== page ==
Finland is home to the world’s most efficient nuclear reactors. Its four reactors currently provide around 30% of its electricity.
In 2019, the Finnish government announced a new energy policy with the aim of achieving carbon neutrality by 2035. Two more nuclear reactors are planned, which will bring the country’s nuclear contribution to about 60%. As well as coal phase-out and building new nuclear reactors, the policy supports extending the lifetimes of existing reactors.
In May 2002 Finland's parliament voted to approve building a fifth nuclear power reactor, which was the first decision to build a new nuclear unit in Western Europe for more than a decade.
Finland is also developing a revolutionary way to deal with waste disposal, with the world’s first deep Geologic Nuclear Waste Repository.
Slovakia has four nuclear reactors which generate half of its electricity, and it has two more under construction. Slovakia has a strong commitment to nuclear energy, with government policy in favor of self-sufficiency in electricity.
Slovenské elektrárne, which is 34% state-owned, is the owner of the Mochovce nuclear power plant in Slovakia. Annual production of the completed units is estimated to save more than seven million tonnes of emissions.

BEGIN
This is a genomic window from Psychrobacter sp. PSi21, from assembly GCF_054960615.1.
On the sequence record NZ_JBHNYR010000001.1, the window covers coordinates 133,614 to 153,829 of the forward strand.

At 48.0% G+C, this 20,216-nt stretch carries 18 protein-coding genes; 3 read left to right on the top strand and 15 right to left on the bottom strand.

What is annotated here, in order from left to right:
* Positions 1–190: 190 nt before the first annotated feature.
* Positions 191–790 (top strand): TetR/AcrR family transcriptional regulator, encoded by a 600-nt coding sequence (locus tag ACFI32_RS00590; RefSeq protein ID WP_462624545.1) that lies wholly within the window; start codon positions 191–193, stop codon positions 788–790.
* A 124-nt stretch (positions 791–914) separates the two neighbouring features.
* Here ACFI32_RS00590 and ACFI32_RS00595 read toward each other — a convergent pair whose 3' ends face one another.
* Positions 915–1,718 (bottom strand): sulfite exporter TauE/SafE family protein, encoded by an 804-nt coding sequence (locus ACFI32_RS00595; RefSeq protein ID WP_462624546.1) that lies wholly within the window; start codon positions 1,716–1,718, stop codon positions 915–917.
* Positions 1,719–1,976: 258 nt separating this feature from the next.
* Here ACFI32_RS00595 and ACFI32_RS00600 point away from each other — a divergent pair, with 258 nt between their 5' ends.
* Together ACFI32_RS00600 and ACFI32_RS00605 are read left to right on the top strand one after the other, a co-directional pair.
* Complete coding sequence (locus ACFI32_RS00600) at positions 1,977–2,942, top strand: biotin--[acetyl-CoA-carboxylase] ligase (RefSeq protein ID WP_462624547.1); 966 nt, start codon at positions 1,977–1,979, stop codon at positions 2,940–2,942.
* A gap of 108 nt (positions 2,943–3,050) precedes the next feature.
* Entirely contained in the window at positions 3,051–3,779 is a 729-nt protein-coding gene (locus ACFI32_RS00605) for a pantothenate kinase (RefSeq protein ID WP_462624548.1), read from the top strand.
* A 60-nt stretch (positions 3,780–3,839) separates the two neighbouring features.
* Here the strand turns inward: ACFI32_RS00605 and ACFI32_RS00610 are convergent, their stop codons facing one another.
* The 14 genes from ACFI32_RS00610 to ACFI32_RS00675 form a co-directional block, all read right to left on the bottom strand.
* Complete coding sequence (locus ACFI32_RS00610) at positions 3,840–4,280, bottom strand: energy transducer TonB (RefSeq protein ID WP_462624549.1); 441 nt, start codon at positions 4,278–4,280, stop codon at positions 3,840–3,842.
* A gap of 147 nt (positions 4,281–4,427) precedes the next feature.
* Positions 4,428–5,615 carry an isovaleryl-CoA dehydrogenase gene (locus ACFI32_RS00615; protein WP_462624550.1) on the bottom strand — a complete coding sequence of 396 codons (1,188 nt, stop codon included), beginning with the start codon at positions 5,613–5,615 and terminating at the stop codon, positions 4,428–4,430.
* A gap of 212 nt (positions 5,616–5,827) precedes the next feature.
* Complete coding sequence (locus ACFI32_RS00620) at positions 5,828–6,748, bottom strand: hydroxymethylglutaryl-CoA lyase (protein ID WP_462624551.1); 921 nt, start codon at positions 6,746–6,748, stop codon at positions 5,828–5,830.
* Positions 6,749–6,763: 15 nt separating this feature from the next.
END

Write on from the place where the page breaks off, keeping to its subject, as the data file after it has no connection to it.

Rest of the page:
Poland has concrete plans to increase its nuclear power generation in order to move away from its heavy dependence on coal.
In 2005 the Polish cabinet decided that in order to achieve energy diversification and reduce emissions the country should immediately introduce nuclear power. Ministers called for the construction of at least two plants in Poland to provide 15% of power, which would reduce coal's share to 60% by 2030.
The United Kingdom generates around 20% of its electricity from nuclear and has undertaken a thorough assessment process for new reactor designs and their locations.
In the 1990s, nuclear power plants contributed around 25% of total annual electricity generation in the UK. This figure has declined as old power plants have been shut down due to aging-related problems. Almost half of current nuclear capacity is to be retired by 2025.